Archive for September, 2013

PostHeaderIcon Ligue 1: 6ème journée

Allianz Riviera, Nice.
22 September 2013.

A two-hour bus ride from Valbonne to Nice would never hinder me from attending this historic inauguration of Allianz Riviera, the new home to the city’s footballing passion. The stretch from Cannes to the city centre was nevertheless rather tedious because, apparently, standing in a bus for an hour is not something I enjoy. Thanks to the commendable public transit networks of which France and the Western Europe in general boast, I had no problem in reaching the stadium before the kickoff.

Just like before every home match, the 35000-strong crowd rose to their feet to sing the unofficial anthem of Nice, Nissa la bella, this time accompanied by a choir.

Then the teams came out… and the game kicked off.

During the half-time break, the matchday organising committee presented Nice as one of the host cities  for the UEFA EURO 2016

This was a random pleasant sight. Former Liverpool player Anthony Le Tallec, who I remembered arriving at Anfield over ten years ago alongside his cousin Florent Sinama-Pongolle, was being subbed in in the second half. Both forwards had been touted as the future of Liverpool, but luck was not on their side as injuries and inconsistency eventually hindered them from progressing at the big English club.

Anyway, result-wise it was a superb evening. Nice brought Allianz Riviera to life in the best possible fashion, brushing aside Valenciennes with an emphatic 4-0 victory.

After the final whistle, popular French singer Patrick Bruel walked onto the field with a guitar in his hand, and started to belt out his first of what should have been five songs planned for the occasion. Unfortunately for him and his friend, the crowd did not hide their displeasure at seeing a Parisien who, guess what, supported rivals PSG taking the centre stage at their brand new home. Patrick Bruel tried to appease the situation by inviting the Niçois to share their favourite local tunes or songs, but it was obviously a lost cause. His voice, great it might be, was drowned by the massive boos and whistles throughout the embarassing ordeal, which lasted for just about eight minutes. Or two songs.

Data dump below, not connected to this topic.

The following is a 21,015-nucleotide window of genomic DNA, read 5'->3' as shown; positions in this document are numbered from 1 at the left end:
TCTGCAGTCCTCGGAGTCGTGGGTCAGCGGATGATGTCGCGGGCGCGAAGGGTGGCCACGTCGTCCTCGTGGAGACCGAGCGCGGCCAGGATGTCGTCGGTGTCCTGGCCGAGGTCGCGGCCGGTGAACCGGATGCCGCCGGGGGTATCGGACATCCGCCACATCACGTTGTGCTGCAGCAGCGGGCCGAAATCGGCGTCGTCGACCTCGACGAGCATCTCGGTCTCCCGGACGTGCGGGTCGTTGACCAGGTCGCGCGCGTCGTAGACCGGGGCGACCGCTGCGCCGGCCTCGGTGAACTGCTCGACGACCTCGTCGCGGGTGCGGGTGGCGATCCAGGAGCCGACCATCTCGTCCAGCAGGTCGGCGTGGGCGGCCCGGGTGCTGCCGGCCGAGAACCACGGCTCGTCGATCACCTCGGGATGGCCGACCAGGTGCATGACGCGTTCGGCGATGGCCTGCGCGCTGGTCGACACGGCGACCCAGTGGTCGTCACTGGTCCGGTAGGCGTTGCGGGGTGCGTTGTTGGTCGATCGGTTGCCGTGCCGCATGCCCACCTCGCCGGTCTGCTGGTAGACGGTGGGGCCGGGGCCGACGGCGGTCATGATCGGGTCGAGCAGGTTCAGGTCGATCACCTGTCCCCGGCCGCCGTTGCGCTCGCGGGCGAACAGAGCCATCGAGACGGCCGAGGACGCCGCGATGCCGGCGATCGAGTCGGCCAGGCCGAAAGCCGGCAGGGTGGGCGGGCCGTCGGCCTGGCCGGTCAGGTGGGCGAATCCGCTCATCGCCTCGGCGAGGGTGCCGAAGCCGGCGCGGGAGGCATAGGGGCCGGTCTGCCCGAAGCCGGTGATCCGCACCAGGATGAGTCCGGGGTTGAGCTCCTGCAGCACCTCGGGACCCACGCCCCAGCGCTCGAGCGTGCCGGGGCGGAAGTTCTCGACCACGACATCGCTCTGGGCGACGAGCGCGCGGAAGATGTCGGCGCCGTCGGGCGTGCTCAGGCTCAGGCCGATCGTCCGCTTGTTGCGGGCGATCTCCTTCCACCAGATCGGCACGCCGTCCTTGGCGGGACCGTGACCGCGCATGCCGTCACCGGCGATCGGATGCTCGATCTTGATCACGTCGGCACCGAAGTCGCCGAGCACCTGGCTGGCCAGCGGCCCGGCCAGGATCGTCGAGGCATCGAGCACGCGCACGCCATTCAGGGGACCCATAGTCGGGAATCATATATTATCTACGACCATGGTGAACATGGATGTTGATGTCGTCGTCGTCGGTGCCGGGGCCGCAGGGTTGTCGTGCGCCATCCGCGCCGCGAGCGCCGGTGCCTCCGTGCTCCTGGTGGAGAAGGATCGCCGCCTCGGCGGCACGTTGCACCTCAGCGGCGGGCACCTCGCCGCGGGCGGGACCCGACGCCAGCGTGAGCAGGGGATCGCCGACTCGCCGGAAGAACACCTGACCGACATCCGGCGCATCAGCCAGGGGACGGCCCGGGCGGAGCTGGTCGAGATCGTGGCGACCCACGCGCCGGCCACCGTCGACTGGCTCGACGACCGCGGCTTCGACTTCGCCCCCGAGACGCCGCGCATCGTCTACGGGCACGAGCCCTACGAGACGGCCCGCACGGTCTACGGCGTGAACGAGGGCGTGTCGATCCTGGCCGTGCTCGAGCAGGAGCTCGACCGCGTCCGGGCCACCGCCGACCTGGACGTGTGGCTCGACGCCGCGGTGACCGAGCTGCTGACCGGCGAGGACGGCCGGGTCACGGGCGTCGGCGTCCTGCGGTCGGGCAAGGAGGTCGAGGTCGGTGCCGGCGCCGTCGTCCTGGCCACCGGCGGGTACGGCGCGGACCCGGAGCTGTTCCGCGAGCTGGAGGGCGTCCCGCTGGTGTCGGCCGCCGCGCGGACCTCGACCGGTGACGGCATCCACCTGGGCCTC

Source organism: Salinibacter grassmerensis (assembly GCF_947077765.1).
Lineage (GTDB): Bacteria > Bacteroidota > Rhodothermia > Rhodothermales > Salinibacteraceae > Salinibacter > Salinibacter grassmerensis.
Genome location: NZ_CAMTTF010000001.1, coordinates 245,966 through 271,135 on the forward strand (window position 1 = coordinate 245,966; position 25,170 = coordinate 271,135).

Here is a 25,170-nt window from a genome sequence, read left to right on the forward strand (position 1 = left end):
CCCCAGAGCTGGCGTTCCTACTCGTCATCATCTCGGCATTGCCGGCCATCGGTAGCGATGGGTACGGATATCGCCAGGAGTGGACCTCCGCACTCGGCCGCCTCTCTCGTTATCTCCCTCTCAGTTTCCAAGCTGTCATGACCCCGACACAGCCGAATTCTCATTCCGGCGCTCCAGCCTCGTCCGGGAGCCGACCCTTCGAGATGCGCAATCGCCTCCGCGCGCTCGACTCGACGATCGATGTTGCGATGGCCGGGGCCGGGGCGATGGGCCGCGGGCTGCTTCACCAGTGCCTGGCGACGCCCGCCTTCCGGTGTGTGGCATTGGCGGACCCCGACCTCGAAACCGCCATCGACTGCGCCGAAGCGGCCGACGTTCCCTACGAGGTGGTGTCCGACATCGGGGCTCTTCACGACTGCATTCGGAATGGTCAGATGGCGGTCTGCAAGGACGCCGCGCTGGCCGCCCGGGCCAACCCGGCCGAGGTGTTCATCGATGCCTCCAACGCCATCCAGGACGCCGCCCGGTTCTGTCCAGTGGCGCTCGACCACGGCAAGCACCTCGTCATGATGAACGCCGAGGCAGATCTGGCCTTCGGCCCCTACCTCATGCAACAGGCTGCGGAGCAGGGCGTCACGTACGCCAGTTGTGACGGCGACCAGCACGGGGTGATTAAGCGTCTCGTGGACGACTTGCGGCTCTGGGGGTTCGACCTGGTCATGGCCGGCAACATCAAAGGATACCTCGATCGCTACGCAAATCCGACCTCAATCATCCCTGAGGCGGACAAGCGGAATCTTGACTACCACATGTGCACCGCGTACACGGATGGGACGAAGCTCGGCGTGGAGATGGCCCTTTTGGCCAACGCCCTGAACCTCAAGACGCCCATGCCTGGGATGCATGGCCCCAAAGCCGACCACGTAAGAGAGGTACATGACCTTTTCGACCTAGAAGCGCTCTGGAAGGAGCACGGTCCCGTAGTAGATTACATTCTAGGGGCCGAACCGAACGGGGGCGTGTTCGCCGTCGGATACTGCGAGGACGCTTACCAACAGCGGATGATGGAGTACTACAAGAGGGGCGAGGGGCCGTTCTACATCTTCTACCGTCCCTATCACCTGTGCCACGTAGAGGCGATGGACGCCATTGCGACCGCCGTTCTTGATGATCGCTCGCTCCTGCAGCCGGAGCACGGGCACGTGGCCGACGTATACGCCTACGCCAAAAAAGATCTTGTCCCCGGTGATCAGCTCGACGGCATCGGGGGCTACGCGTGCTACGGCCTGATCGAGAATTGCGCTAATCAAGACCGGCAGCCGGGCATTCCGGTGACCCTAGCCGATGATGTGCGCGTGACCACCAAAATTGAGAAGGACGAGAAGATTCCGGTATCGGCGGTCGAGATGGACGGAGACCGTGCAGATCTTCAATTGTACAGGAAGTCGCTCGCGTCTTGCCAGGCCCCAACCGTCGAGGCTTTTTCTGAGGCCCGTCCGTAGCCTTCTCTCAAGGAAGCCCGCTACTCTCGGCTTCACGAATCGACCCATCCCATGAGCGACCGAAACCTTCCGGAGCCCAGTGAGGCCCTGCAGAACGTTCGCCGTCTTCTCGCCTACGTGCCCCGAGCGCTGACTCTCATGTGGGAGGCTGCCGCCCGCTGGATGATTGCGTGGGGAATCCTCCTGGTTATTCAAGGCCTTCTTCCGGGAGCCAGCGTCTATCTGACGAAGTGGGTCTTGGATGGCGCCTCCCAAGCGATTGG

I, personally, was not okay with it.  Did that make me less of a supporter of the team? Duh.

My first visit to Allianz Riviera was an awesome one, and as a season ticket holder, I would not miss this magnificent stadium.

Of course there was no better way to inaugurate the new stadium than to do it with a crushing victory over the opponents, in this case an unlucky, out-of-form Valenciennes FC side.

Matchday 2: OGC Nice 4-0 Valenciennes, 5th.

PostHeaderIcon Pic: IUT

An early morning at IUT Nice Sophia-Antipolis, Biot.
12 September 2013.

The mornings are getting colder.

PostHeaderIcon Pic: Paris #2

La basilique du Sacré-Cœur, Paris.
9 August 2013.

Raindrops keep falling on my head.

PostHeaderIcon Ligue 1: 4ème journée

Stade du Ray, Nice.
1 September 2013.

La Der du Ray

An emotional day for the Niçois. For 85 years the legendary Stade du Ray had been at the heart of the society, witnessing the ups and downs of the popular local football team OGC Nice. Today, inevitably, would be the last hurrah before we turn our attention to the modern Allianz Riviera. The people’s appreciation of this beloved stadium was demonstrated by thousands of Niçois who gathered at Place Masséna, forming a sea of Red and Black, and then, in the searing heat of summer, marched northward to the Ray almost 6km away. Today’s game against Montpellier HSC would conclude the long, emotional story of the Ray.

After being knocked out of the Europa League a few days prior, les Aiglons could not afford to disappoint the crowd again, especially not on this historic occasion. And they didn’t. In fact, they were impressive. Twice on top, Nice somehow failed to capitalise on the shortcomings of the visiting team, and having dominated for large parts of the game, ending it with two goals apiece was rather disappointing. Even more so when the first goal was due to a costly defensive error. Having said that, they did play well, and as a supporter it was something satisfying enough. The most important event of the day however only commenced once the final whistle was blown. The celebration of the closing of Stade du Ray. The club legends, including those who played in the 60’s, returned for a final goodbye.

As the Sun set, the fans were finally given the right to enter the sacred pitch. And thus, thousands made their way from the stand onto the green field, marking the end of a chapter of OGC Nice.

I’m neither French nor Niçois.
Heck, I can’t even speak French fluently, let alone Niçois.
I barely know this old, beloved stadium and the football club attached to it, yet I’ve come to really cherish both of them, and consequently the city of Nice.
For over twelve years I’ve supported Manchester United, watching them kicking a ball on a screen thousands of miles away from Old Trafford.
Now I’ve found a new team, much less popular than the Red Devils, but undoubtedly closer to home.
And for that reason OGC Nice mean more to me than its English counterpart.

“Amongst all unimportant things, football is by far the most important.”

Matchday 4: OGC Nice 2-2 Montpellier HSC, 12th.

More pictures of La der du Ray HERE